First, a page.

Estrada's perfection makes Morales' heroism possible for Blue Jays

Nick Ashbourne

On Saturday afternoon, the Toronto Blue Jays got the hit they’ve been waiting for all week.

The first pitch of the bottom of the ninth was a curveball down the middle and Kendrys Morales sent it express into the right-field seats 413 feet away from home. He rounded the bases a hero and has a chance to be remembered as the guy who plucked the Blue Jays from one of their worst-ever tailspins in a 2-1 win over the Baltimore Orioles.

With one lightning-quick swing of the bat, Morales made the Rogers Centre feel alive again – which is more than anyone else could accomplish since the Blue Jays arrived home.

“We’re struggling and he have to start somewhere,” the Cuban slugger said through translator Josue Peley. “So hopefully this win will takes us further.”

The designated hitter certainly deserves credit for ambushing a Tyler Wilson curveball, and bringing the game – and the Blue Jays suffering – to an end, even if they’re not exactly out of the woods. A rowdy celebration at home plate couldn’t disguise the fact the Blue Jays scored just two runs on Saturday – the fifth time in their last seven they’ve managed two or fewer.

Sure, this was a game punctuated by a home run, but it was won by pitching – more specifically Marco Estrada’s pitching.

“It all started with Marco on the mound,” manager John Gibbons said after the game. “I’ve seen it plenty of times, you guys have seen it plenty of times. He can pitch in big games and he can shut down some of the better hitters in baseball in his own style.”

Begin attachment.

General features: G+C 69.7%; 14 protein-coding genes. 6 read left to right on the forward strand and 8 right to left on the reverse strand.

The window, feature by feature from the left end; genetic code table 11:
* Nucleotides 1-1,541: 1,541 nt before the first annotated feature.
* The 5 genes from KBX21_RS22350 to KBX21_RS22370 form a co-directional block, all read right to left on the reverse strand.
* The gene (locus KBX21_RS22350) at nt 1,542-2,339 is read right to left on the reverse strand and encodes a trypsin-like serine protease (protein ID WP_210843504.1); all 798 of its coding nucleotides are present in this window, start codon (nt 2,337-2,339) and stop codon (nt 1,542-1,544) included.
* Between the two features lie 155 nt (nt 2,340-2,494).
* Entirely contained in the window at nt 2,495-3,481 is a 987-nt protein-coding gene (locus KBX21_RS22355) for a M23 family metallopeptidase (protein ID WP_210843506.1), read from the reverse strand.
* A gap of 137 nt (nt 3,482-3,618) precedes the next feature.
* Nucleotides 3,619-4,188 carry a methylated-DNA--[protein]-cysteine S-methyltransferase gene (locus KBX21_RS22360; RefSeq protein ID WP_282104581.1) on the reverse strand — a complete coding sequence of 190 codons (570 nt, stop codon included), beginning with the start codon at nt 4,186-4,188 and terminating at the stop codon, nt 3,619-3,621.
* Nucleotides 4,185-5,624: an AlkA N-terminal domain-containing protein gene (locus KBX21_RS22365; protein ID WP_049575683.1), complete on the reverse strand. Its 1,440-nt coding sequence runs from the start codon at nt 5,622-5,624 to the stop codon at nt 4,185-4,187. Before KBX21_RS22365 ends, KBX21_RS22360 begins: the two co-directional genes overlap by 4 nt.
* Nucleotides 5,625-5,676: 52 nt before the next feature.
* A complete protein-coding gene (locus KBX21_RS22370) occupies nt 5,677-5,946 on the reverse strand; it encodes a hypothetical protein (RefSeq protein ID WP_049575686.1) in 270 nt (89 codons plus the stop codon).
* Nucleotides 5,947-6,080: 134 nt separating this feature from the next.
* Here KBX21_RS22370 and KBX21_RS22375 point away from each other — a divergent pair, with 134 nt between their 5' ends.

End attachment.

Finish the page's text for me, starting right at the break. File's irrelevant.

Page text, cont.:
The Toronto Blue Jays couldn’t have asked for more from Marco Estrada on Saturday. (Fred Thornhill/AP)

Estrada toyed with the Orioles for seven innings on the way to a scoreless eight-strikeout day. The right-hander allowed a hard-hit double to the first batter he faced and wouldn’t get touched with any kind of authority again until the seventh. Making the outing all the more impressive was the fact he was working with backup catcher Jarrod Saltalamacchia for the first time in a game that counted.

“They clicked and [Estrada] was hitting his spots with really no mistakes like he had the other day in Tampa,” Gibbons said. “He threw a few more curveballs, which is always a big pitch for him and we like to see him do a little bit more of that.”

When asked about what made his start so effective, Estrada immediately credited Saltalamacchia’s influence on his performance.

“Honestly, it was the way Salty called the game,” he said. “I was just trying to follow him.”

The 33-year-old demonstrated a little of everything that’s made him so effective since joining the Blue Jays.

He peppered the top of the strike zone with elevated fastballs like the one he used to silence Adam Jones in the fifth.

The Orioles also found themselves swinging through air against his changeups like Wellington Castillo did in the same frame.

All day long, the swings were hard and the contact was soft.

By the time Estrada was done, the master of the lazy fly ball had allowed five balls in play with a hit probability below two percent (per Baseball Savant) and eight below 10 percent. The Blue Jays’ defenders were asked to do very little behind the Mexican hurler.

At the plate there was also very little demanded of Toronto as all the team needed was a single run for Estrada. Under normal circumstances, that wouldn’t be too extravagant an ask, but for the Blue Jays’ current stretch it was a Herculean effort. Prior to the walk-off home run from Morales, the team managed just five hits all night long – and not one of the extra-base variety.

Even when they scratched across a run in the seventh, the lead was coughed up by Roberto Osuna in the ninth, ensuring Estrada couldn’t get the “W”.

In terms of raw theatrics, a walk-off home run is pretty much unbeatable, but the Blue Jays ended their losing streak on Saturday because they got their best pitching performance of the season. While Morales will get the glory, you don’t win 2-1 on the strength of your offence.

Crushing one bad pitch is great. Tossing out 109 near-perfect ones is special.